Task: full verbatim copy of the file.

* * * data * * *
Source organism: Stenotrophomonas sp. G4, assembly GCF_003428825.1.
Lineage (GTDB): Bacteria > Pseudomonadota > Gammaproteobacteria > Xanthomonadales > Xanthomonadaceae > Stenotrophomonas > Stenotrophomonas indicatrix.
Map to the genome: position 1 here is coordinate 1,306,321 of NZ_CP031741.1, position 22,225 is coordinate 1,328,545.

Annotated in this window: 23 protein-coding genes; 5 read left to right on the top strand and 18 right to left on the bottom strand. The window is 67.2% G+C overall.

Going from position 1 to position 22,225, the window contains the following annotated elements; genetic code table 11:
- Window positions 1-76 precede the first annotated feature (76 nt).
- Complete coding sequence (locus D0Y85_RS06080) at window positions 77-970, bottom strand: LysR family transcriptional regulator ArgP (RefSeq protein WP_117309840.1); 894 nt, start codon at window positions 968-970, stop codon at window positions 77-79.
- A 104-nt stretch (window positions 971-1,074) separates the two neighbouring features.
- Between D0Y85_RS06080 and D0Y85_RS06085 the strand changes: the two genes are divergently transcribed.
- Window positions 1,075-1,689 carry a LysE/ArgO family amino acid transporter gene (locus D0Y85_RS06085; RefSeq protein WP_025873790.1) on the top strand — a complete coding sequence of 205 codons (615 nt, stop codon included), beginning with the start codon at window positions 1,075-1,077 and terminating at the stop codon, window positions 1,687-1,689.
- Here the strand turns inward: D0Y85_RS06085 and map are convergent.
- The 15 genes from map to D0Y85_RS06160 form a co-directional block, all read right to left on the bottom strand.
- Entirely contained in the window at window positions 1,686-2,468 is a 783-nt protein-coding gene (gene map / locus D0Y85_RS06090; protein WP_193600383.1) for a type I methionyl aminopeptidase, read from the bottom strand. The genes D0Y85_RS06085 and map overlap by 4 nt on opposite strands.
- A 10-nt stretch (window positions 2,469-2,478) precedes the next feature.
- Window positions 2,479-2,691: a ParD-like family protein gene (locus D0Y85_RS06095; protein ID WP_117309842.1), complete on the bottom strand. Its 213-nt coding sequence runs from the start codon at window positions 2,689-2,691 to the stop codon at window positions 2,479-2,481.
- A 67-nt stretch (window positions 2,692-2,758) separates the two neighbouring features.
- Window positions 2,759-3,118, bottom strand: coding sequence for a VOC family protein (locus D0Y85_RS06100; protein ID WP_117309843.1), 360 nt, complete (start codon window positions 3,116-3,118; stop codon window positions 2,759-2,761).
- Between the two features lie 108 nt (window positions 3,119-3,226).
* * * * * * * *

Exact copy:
Source organism: Stenotrophomonas sp. G4, assembly GCF_003428825.1.
Lineage (GTDB): Bacteria > Pseudomonadota > Gammaproteobacteria > Xanthomonadales > Xanthomonadaceae > Stenotrophomonas > Stenotrophomonas indicatrix.
Map to the genome: position 1 here is coordinate 1,306,321 of NZ_CP031741.1, position 22,225 is coordinate 1,328,545.

Annotated in this window: 23 protein-coding genes; 5 read left to right on the top strand and 18 right to left on the bottom strand. The window is 67.2% G+C overall.

Going from position 1 to position 22,225, the window contains the following annotated elements; genetic code table 11:
- Window positions 1-76 precede the first annotated feature (76 nt).
- Complete coding sequence (locus D0Y85_RS06080) at window positions 77-970, bottom strand: LysR family transcriptional regulator ArgP (RefSeq protein WP_117309840.1); 894 nt, start codon at window positions 968-970, stop codon at window positions 77-79.
- A 104-nt stretch (window positions 971-1,074) separates the two neighbouring features.
- Between D0Y85_RS06080 and D0Y85_RS06085 the strand changes: the two genes are divergently transcribed.
- Window positions 1,075-1,689 carry a LysE/ArgO family amino acid transporter gene (locus D0Y85_RS06085; RefSeq protein WP_025873790.1) on the top strand — a complete coding sequence of 205 codons (615 nt, stop codon included), beginning with the start codon at window positions 1,075-1,077 and terminating at the stop codon, window positions 1,687-1,689.
- Here the strand turns inward: D0Y85_RS06085 and map are convergent.
- The 15 genes from map to D0Y85_RS06160 form a co-directional block, all read right to left on the bottom strand.
- Entirely contained in the window at window positions 1,686-2,468 is a 783-nt protein-coding gene (gene map / locus D0Y85_RS06090; protein WP_193600383.1) for a type I methionyl aminopeptidase, read from the bottom strand. The genes D0Y85_RS06085 and map overlap by 4 nt on opposite strands.
- A 10-nt stretch (window positions 2,469-2,478) precedes the next feature.
- Window positions 2,479-2,691: a ParD-like family protein gene (locus D0Y85_RS06095; protein ID WP_117309842.1), complete on the bottom strand. Its 213-nt coding sequence runs from the start codon at window positions 2,689-2,691 to the stop codon at window positions 2,479-2,481.
- A 67-nt stretch (window positions 2,692-2,758) separates the two neighbouring features.
- Window positions 2,759-3,118, bottom strand: coding sequence for a VOC family protein (locus D0Y85_RS06100; protein ID WP_117309843.1), 360 nt, complete (start codon window positions 3,116-3,118; stop codon window positions 2,759-2,761).
- Between the two features lie 108 nt (window positions 3,119-3,226).